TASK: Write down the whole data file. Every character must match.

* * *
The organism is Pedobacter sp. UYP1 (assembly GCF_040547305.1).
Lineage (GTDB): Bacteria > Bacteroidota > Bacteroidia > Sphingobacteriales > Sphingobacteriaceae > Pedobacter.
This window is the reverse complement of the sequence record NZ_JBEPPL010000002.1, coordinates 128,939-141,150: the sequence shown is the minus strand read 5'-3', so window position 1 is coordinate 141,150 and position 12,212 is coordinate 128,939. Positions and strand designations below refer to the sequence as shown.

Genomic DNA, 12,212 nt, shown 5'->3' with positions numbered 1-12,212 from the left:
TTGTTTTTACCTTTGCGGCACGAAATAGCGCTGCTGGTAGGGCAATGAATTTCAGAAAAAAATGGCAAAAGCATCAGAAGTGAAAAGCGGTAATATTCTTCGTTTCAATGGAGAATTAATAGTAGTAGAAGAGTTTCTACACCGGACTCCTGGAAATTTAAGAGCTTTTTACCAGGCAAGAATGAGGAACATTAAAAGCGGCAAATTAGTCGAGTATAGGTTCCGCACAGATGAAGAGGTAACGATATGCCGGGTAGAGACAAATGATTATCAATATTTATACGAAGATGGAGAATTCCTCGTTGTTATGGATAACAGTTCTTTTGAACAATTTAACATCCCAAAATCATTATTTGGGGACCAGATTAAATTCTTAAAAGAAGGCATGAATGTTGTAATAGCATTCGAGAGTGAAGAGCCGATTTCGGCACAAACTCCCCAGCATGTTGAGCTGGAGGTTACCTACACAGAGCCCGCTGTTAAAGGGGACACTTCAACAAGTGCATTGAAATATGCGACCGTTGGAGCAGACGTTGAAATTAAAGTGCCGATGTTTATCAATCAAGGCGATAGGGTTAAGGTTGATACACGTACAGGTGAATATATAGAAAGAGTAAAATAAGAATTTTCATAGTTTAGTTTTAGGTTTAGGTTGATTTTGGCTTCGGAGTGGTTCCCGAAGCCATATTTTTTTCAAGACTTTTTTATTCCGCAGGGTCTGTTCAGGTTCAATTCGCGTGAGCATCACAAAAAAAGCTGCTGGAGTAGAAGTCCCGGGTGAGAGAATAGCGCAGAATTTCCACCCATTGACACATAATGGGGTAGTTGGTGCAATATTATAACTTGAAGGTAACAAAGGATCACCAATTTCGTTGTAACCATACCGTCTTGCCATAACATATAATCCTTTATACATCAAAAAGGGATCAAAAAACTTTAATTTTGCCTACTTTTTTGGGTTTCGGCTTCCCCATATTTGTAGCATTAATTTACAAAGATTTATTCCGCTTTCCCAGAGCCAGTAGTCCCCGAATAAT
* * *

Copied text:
The organism is Pedobacter sp. UYP1 (assembly GCF_040547305.1).
Lineage (GTDB): Bacteria > Bacteroidota > Bacteroidia > Sphingobacteriales > Sphingobacteriaceae > Pedobacter.
This window is the reverse complement of the sequence record NZ_JBEPPL010000002.1, coordinates 128,939-141,150: the sequence shown is the minus strand read 5'-3', so window position 1 is coordinate 141,150 and position 12,212 is coordinate 128,939. Positions and strand designations below refer to the sequence as shown.

Genomic DNA, 12,212 nt, shown 5'->3' with positions numbered 1-12,212 from the left:
TTGTTTTTACCTTTGCGGCACGAAATAGCGCTGCTGGTAGGGCAATGAATTTCAGAAAAAAATGGCAAAAGCATCAGAAGTGAAAAGCGGTAATATTCTTCGTTTCAATGGAGAATTAATAGTAGTAGAAGAGTTTCTACACCGGACTCCTGGAAATTTAAGAGCTTTTTACCAGGCAAGAATGAGGAACATTAAAAGCGGCAAATTAGTCGAGTATAGGTTCCGCACAGATGAAGAGGTAACGATATGCCGGGTAGAGACAAATGATTATCAATATTTATACGAAGATGGAGAATTCCTCGTTGTTATGGATAACAGTTCTTTTGAACAATTTAACATCCCAAAATCATTATTTGGGGACCAGATTAAATTCTTAAAAGAAGGCATGAATGTTGTAATAGCATTCGAGAGTGAAGAGCCGATTTCGGCACAAACTCCCCAGCATGTTGAGCTGGAGGTTACCTACACAGAGCCCGCTGTTAAAGGGGACACTTCAACAAGTGCATTGAAATATGCGACCGTTGGAGCAGACGTTGAAATTAAAGTGCCGATGTTTATCAATCAAGGCGATAGGGTTAAGGTTGATACACGTACAGGTGAATATATAGAAAGAGTAAAATAAGAATTTTCATAGTTTAGTTTTAGGTTTAGGTTGATTTTGGCTTCGGAGTGGTTCCCGAAGCCATATTTTTTTCAAGACTTTTTTATTCCGCAGGGTCTGTTCAGGTTCAATTCGCGTGAGCATCACAAAAAAAGCTGCTGGAGTAGAAGTCCCGGGTGAGAGAATAGCGCAGAATTTCCACCCATTGACACATAATGGGGTAGTTGGTGCAATATTATAACTTGAAGGTAACAAAGGATCACCAATTTCGTTGTAACCATACCGTCTTGCCATAACATATAATCCTTTATACATCAAAAAGGGATCAAAAAACTTTAATTTTGCCTACTTTTTTGGGTTTCGGCTTCCCCATATTTGTAGCATTAATTTACAAAGATTTATTCCGCTTTCCCAGAGCCAGTAGTCCCCGAATAAT